EMA Initiates Review of Nitrosamine Impurities in Ranitidine; To Develop Guidance for APIs
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As part of its investigation of nitrosamine impurities in certain active pharmaceutical ingredients (APIs), the European Medicines Agency’s (EMA) Executive Director Guido Rasi has asked the EMA’s Committee for Medicinal Products for Human Use (CHMP) to provide guidance for avoiding the presence of nitrosamine impurities in human medicines containing chemically synthesized active substances.

Nitrosamines are classified as probable human carcinogens. In 2018, nitrosamines were found in a number of blood-pressure medicines known as “sartans,” which lead to a recall of several products and a review by the EMA, which set strict new manufacturing requirements for these medicines.

“It is of paramount importance that we learn from our experience with sartans and take a proactive approach for other classes of medicines,” said Rasi in a September 13, 2019 EMA statement.

The EMA began investigations into nitrosamine impurities in sartan APIs in 2018. Since then, a nitrosamine impurity has been detected in a few batches of pioglitazone, an API in a diabetes medication, from one company and in batches of ranitidine, an API used as an H2 (histamine-2) blocker used in over-the-counter and prescription drugs to decrease the amount of acid created by the stomach. An EU-wide review of ranitidine has been initiated. Also, the US Food and Drug Administration recently reported that it had detected a nitrosamine impurity in ranitidine (see related story).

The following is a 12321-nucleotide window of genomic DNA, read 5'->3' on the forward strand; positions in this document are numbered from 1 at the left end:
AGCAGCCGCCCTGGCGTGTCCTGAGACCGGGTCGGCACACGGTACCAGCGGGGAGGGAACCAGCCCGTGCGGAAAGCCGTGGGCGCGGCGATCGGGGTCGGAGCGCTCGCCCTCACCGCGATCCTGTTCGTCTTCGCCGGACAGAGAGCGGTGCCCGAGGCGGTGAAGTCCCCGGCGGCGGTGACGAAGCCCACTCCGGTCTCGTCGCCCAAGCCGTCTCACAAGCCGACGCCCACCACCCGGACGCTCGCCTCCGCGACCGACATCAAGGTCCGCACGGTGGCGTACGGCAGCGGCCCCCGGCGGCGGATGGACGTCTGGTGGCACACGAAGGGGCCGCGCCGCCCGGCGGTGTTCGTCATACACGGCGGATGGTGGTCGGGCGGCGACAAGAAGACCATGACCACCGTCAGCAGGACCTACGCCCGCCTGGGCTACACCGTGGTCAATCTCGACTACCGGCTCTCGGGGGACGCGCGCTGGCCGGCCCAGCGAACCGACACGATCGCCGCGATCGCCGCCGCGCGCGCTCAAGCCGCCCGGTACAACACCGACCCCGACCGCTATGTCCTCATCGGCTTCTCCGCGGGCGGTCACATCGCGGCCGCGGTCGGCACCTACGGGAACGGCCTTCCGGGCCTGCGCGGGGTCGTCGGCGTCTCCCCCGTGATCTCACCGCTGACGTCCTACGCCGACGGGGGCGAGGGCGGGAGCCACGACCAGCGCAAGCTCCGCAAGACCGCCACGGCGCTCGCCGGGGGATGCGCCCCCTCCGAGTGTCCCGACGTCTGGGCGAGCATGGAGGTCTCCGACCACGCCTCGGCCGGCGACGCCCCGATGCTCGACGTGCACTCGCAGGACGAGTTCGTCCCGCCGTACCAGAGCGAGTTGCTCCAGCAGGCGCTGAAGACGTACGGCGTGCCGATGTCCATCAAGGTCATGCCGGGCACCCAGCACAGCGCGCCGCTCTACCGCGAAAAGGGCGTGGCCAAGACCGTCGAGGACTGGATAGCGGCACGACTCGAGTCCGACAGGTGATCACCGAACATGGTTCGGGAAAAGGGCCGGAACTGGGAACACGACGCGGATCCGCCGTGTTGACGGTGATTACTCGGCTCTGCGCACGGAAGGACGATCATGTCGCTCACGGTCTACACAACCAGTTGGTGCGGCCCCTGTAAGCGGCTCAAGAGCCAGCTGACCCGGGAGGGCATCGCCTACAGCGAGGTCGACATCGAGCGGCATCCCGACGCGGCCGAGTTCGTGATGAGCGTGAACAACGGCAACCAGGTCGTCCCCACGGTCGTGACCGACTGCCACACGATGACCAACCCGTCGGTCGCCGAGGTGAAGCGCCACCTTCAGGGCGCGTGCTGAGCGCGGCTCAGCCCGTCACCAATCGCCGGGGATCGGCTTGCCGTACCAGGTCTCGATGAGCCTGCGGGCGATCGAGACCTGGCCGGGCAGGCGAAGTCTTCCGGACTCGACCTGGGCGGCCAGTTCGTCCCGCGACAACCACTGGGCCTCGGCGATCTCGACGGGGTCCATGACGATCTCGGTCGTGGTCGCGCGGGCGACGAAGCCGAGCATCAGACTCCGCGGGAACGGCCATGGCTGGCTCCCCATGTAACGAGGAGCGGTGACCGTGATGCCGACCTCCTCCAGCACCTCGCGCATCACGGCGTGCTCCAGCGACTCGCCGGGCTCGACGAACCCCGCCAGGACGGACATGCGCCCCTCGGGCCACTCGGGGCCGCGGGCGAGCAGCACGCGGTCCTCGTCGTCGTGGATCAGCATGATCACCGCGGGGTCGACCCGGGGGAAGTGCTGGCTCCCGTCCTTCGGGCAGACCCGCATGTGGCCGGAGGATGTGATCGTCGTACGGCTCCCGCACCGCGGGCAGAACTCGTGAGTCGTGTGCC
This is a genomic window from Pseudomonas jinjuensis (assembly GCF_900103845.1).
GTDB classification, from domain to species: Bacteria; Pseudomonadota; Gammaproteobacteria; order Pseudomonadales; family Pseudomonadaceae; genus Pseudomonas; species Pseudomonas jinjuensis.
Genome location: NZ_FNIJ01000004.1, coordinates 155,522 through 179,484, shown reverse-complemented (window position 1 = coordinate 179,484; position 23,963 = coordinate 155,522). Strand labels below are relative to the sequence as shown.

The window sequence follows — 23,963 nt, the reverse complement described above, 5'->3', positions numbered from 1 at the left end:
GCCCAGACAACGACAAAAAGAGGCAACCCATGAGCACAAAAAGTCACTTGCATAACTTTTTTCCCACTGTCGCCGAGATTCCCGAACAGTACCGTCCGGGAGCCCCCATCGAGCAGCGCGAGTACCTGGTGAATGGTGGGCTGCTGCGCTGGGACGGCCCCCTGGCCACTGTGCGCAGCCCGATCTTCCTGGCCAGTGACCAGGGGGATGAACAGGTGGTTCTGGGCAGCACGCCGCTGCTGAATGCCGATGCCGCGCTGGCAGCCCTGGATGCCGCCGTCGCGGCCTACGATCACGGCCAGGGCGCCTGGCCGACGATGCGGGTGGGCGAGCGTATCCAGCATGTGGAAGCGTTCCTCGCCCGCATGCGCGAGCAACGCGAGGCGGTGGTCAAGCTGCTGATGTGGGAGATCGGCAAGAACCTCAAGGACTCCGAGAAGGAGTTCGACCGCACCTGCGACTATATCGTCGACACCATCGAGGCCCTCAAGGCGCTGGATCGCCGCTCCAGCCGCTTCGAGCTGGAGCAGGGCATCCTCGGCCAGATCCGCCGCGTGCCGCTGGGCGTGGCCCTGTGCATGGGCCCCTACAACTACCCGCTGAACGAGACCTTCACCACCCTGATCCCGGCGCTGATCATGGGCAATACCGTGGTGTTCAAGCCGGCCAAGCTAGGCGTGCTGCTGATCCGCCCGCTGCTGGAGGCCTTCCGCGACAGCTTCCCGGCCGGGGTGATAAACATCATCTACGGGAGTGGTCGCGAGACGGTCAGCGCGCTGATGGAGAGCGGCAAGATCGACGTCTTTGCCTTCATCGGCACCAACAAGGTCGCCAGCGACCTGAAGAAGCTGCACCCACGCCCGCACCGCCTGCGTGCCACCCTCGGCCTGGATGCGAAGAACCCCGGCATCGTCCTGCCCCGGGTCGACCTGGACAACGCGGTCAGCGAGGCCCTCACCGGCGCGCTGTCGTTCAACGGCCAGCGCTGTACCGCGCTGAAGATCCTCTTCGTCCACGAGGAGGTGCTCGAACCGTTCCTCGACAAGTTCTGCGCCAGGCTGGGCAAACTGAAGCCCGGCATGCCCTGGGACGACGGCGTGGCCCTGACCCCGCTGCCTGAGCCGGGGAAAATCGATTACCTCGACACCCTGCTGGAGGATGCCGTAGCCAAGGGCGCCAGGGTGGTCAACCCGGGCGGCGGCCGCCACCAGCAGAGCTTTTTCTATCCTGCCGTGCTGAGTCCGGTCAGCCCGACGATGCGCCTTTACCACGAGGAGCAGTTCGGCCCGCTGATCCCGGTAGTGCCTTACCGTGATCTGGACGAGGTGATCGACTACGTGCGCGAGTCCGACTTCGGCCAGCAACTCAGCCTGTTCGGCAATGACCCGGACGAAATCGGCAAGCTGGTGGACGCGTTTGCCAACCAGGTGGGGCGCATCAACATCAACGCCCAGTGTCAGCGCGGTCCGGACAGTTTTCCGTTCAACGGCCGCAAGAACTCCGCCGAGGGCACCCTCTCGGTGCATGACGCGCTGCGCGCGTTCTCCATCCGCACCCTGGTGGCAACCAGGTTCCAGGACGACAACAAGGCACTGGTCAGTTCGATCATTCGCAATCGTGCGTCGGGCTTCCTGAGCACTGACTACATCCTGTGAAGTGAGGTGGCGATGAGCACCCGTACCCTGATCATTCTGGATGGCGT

Drawing on work already carried out by the Coordination Group for Mutual Recognition and Decentralized Procedures, the EMA said that the CHMP will now provide guidance on avoiding the presence of nitrosamine impurities to marketing authorization holders, which they should consider alongside their knowledge of the manufacturing processes of their products.

In addition, the CHMP says it will consider whether to provide guidance for medicines other than those containing chemically synthesized APIs. The EMA says it will continue to work closely with national authorities, European Directorate for the Quality of Medicines and international partners to ensure that effective measures are taken to prevent these impurities from being present in medicines.

The CHMP will also evaluate all available scientific knowledge on the presence of nitrosamines in medicines and advise regulatory authorities on actions to take if companies find nitrosamines in their medicines. In addition, the committee will consider whether to provide guidance for medicines other than those containing chemically synthesized active substances.

Source: European Medicines Agency

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